The government has been accused of political manoeuvering over the issue of abortion after details of alleged illegal activity at clinics were given to the press before providers or the police.
The British Pregnancy Advisory Service (BPAS) said the decision to pass on the information over the claims, which revealed that up to one in five clinics may be illegally pre-signing abortion forms, risked polarising the debate further and bringing abortion providers under further stress.
The result of unannounced "raids" by health regulator the Care Quality Commission (CQC), which finished on Thursday night, was announced in newspapers on Friday before parliament, the police and abortion providers were aware of them, BPAS says.
Lansley was quoted in reports saying he was "shocked and appalled" by the claims reports that the CQC had found doctors in abortion clinics were suspected of illegally pre-signing forms that would allow women to have a termination. The health secretary told The Daily Telegraph that the department would take action soon: "If there is evidence of an offence we will give it to the police."
BPAS told The Huffington Post UK they were upset that they had not been personally informed of the serious allegations, especially at a time when abortion providers already feel "under attack".
Abigail Fitzgibbon, Public Policy Manager at BPAS said there was "no suggestion" the doctors in the clinics were doing anything illegal, and railed against how "unclear" the Department of Health had been about the findings.
"The thing about this is it's very unclear - all we've seen is the press release. I don't know what it is that these un-named doctors in these un-named clinics are supposed to have done. Pre-signing forms shouldn't be done.
"The CQC wrapped up their investigation yesterday afternoon and they were briefing the press about it at the same time. We found out about it from the media," she said.
The General Medical Council said the claims were a matter for the police, telling The Huffington Post UK they had not referred any doctors to the authorities "just yet" as they did not yet have the full information.
"This is a criminal offence and we would refer those doctors to the police. The information that you have is the information we have."
BPAS' Fitzgibbon said that providers now felt "under attack" after a month where their website was hacked by an anti-abortion cyber criminal and faced pro-life group 40 days for life filming women outside their clinic. She told The Huffington Post UK that if the Secretary of State "really cared about women" he would engage with the issues instead of making what appeared to be a "very big political statement."
"It's kind of taking its toll on our staff," she said. "I really do feel very emotional about this. Over the last month or so we've had our website hacked by a cyber-criminal, we've had 40 days for life outside.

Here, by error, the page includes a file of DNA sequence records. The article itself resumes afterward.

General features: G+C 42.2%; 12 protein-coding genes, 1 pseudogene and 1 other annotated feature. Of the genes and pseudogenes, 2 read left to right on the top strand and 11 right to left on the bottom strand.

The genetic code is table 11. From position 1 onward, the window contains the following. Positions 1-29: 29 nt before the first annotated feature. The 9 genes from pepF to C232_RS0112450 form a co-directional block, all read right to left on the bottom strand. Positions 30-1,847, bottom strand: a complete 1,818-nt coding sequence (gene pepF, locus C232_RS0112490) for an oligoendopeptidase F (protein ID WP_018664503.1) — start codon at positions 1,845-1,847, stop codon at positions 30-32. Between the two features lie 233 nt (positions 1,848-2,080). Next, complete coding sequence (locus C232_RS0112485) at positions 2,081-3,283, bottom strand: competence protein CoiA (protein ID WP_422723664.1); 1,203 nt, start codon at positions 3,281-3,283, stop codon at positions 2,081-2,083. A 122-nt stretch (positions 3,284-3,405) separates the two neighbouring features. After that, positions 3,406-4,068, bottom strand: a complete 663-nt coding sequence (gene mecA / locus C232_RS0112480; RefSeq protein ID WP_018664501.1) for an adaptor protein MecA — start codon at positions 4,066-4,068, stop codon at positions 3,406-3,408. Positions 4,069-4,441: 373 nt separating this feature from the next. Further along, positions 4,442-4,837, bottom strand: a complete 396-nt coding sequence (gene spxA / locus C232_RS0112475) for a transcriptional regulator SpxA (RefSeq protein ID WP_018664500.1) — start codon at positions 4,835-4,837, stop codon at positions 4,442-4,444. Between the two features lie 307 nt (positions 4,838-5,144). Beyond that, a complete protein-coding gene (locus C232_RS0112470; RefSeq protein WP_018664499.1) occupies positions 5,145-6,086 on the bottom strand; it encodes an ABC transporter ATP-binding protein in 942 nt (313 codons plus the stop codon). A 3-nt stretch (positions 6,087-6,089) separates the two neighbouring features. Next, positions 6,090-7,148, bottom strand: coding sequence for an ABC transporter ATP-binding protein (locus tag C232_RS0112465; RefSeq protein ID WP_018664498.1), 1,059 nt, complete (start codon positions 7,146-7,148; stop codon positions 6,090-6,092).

"Andrew Lansley had nothing to say when we were hacked, and when we had people filming outside our clinic.
"He's not concerned about women or staff in abortion clinics. There are so many things we could talk to him about about women and sexual healths.
"There are so many ways he could improve provision for women. He's suddenly ordered these raids on clinics. It's so worrying because you expect it from Nadine Dorries but for the Secretary of State to start using abortion in this way it can only go one way and we've seen that in the States."
"This appears to be a very big political statement and that is just really, really frightening for providers.
"When you start using that kind of language ... then you attract extremists," Fitzgibbon said.
Conservative MP Nadine Dorries has called for the 1967 Abortion Act to be brought back before parliament, but declined to elaborate on the topic when contacted by the Huffington Post UK.
Anti-abortion charity LIFE spokesperson Niall Gooch said: “The results of the investigation show that a large number of abortion clinics are operating in a fashion which is complacent, fraudulent and potentially harmful to women’s health.
"We welcome the plans for further investigation, and are grateful for Health Secretary Andrew Lansley’s reaffirmation that the 1967 Abortion Act does not allow abortion on demand, or establish a “right” to abortion," they said in a statement.
A spokesperson for the CQC said: "The Secretary of State asked CQC, as the regulatory agency with direct powers to inspect and seize evidence across the NHS and independent sector, to conduct these inspections as a priority.
"Where our inspectors discovered pre-signed forms indicating that providers were breaking the law - we will share this information with the police and the GMC.
"CQC will also be considering what regulatory action we will be taking against these providers.
"We will be publishing individual reports on all providers inspected shortly and cannot legally identify non-compliant services until this point."
The Department for Health has not yet commented on the issue.Suggest a correction